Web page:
Contact engenders more trust, more solidarity and more mutual kindness. It helps you see the world through other people’s eyes. Moreover, it changes you as a person, because individuals with a diverse group of friends are more tolerant towards strangers. And contact is contagious: when you see a neighbour getting along with others, it makes you rethink your own biases.
In nonviolent campaigns, one ingredient is essential: self-control. While in prison, Mandela became a master at keeping a cool head. He decided to study his enemy, reading scores of books about the culture and history of the Afrikaners. He watched rugby. He learned their language. ‘If you talk to a man in a language he understands,’ Mandela explained, ‘that goes to his head. If you talk to him in his language, that goes to his heart.’
Mark Twain figured that out as early as 1867, observing that ‘travel is fatal to prejudice, bigotry, and narrow-mindedness’
All too easily we forget that the other guy, a hundred yards away, is just like us. Time and again, we fire at one another from a distance – through social media or online forums, from the safety of wherever we’re holed up. We let fear, ignorance, suspicion and stereotypes be our guides, making generalisations about people we’ve never met.
This is how hate is being pumped into society once again. The culprits this time are not only newspapers, but blogs and tweets, lies spread on social media and toxic online trolls. The best fact-checker seems powerless against this kind of venom.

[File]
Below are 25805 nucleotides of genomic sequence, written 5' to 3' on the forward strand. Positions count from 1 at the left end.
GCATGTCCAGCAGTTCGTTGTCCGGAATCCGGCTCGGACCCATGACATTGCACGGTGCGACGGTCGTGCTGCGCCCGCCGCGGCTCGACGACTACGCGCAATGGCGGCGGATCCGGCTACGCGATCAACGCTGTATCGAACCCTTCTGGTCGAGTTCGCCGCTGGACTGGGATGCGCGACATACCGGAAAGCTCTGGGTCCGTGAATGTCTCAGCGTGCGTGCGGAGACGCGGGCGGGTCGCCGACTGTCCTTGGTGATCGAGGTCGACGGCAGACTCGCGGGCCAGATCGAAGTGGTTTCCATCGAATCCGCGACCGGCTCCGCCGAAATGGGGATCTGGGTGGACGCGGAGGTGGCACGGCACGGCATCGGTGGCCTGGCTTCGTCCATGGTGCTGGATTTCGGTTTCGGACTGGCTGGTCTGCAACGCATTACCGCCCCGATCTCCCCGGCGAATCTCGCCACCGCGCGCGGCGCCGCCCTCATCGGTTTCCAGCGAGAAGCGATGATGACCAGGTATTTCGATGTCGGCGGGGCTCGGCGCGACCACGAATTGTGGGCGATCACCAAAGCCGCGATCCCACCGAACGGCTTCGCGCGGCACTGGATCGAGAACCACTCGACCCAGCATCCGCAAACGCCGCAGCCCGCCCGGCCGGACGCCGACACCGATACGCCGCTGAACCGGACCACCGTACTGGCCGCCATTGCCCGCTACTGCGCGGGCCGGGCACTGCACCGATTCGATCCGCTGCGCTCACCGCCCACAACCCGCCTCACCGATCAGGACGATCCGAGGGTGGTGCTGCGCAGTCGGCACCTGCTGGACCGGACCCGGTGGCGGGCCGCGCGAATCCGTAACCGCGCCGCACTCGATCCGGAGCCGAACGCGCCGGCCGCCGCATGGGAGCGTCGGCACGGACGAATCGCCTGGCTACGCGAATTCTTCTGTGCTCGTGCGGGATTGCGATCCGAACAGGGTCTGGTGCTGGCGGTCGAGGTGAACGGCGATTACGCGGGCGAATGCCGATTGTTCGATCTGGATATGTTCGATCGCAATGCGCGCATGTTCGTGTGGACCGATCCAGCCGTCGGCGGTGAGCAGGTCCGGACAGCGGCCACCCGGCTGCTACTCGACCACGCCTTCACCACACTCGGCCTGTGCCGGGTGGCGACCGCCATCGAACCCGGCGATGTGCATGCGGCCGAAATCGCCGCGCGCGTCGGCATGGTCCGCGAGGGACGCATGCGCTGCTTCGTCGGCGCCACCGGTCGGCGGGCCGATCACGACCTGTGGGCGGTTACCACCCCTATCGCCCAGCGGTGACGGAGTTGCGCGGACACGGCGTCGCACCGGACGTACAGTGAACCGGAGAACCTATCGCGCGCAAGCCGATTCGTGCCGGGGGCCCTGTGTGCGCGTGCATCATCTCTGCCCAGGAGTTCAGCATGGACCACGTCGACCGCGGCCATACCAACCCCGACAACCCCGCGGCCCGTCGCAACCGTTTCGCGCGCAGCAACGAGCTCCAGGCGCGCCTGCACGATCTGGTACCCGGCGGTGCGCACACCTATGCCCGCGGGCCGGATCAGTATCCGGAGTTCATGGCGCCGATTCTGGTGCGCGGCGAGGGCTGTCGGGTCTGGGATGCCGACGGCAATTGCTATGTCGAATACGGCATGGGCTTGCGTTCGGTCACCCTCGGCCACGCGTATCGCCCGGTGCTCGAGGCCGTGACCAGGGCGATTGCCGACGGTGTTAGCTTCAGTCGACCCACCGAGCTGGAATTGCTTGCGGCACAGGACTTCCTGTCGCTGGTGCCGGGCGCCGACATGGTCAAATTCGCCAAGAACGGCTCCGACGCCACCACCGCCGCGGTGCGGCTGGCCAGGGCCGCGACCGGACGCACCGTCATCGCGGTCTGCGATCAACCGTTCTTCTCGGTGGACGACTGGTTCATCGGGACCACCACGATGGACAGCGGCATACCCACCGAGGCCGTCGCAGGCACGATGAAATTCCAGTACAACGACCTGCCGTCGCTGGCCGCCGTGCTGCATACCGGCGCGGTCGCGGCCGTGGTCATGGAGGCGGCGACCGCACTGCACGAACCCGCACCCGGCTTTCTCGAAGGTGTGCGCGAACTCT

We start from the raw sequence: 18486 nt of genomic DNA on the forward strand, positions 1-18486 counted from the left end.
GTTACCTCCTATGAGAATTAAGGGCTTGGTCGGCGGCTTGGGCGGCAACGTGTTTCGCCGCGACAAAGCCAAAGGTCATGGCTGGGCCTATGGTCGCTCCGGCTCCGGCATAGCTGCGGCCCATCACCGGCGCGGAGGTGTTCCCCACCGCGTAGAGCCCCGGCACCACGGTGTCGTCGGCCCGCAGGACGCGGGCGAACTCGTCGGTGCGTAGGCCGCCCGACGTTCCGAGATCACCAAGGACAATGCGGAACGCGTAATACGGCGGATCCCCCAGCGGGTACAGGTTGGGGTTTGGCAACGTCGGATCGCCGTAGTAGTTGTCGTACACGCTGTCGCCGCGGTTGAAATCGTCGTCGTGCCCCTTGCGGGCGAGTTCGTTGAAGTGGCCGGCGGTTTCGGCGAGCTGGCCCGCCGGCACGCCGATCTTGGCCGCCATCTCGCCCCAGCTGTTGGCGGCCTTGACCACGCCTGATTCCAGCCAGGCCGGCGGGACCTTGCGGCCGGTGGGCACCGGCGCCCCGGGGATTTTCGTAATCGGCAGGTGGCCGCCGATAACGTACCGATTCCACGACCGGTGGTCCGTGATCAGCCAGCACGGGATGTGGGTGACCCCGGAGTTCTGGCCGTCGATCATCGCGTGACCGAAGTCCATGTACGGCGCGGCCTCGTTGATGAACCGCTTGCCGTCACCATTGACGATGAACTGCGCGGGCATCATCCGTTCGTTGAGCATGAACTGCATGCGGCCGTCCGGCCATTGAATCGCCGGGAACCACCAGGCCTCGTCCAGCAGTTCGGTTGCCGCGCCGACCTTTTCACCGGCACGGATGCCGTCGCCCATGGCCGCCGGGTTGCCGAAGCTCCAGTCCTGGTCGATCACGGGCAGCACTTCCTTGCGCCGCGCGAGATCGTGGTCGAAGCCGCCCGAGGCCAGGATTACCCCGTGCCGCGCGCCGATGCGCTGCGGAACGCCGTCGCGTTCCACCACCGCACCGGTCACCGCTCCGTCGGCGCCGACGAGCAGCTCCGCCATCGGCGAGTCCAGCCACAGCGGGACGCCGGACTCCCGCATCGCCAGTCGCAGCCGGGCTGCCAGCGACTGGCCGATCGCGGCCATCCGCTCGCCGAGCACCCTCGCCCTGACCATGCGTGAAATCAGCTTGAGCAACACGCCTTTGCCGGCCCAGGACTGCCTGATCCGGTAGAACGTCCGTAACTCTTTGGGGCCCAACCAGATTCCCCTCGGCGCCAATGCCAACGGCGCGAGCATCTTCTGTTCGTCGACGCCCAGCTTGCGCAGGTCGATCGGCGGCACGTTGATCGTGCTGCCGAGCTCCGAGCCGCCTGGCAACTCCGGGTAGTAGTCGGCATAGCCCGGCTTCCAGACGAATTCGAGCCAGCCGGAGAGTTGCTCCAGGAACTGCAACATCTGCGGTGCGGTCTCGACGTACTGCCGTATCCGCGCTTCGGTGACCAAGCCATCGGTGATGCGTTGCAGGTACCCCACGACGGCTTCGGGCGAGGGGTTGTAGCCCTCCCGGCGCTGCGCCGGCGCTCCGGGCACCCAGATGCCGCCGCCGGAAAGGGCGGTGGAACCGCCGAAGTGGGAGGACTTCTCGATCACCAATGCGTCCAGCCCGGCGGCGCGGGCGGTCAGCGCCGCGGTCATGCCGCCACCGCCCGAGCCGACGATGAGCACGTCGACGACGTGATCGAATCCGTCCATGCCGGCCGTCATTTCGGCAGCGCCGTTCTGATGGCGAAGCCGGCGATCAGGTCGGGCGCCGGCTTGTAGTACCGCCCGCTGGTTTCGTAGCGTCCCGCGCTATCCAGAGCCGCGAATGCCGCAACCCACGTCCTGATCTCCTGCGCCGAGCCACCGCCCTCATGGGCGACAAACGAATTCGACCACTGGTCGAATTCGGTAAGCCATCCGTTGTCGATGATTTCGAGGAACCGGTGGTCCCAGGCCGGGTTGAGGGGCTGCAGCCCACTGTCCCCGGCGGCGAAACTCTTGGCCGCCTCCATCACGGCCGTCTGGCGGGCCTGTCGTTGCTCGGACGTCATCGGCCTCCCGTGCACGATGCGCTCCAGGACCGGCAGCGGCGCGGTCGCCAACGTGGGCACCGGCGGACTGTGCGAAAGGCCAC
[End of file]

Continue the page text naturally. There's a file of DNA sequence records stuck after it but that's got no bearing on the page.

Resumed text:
‘We aren’t searching for a criminal,’ Juan explains, ‘but for a child, missing in the jungle.’
Because, like all the best things in life, the more you give, the more you have. That’s true of trust and friendship, and it’s true of peace.
What they read, upon entering, was: GNOTHI SEAUTON. Know thyself.
And when in doubt, we’re inclined to assume the worst.
‘To forgive is to set a prisoner free,’ wrote the theologist Lewis B. Smedes, ‘and discover that the prisoner was you.’
unlike empathy, compassion doesn’t sap our energy. In fact, afterwards Ricard felt much better. That’s because compassion is simultaneously more controlled, remote and constructive. It’s not about sharing another person’s distress, but it does help you to recognise it and then act. Not only that, compassion injects us with energy, which is exactly what’s needed to help.
Why do we care more about people who seem like us? In Chapter 10, I wrote that evil does its work from a distance. Distance lets us rant at strangers on the internet. Distance helps soldiers bypass their aversion to violence. And distance has enabled the most horrifying crimes in history, from slavery to the Holocaust.
For every metre the neo-Nazis walked, the townspeople pledged to donate ten euros to Wichmann’s organisation EXIT-Deutschland, which helps people get out of far-right groups.
Every good deed is like a pebble in a pond, sending ripples out in all directions. ‘We don’t typically see how our generosity cascades through the social network,’ noted one of the researchers, ‘to affect the lives of dozens or maybe hundreds of other people.’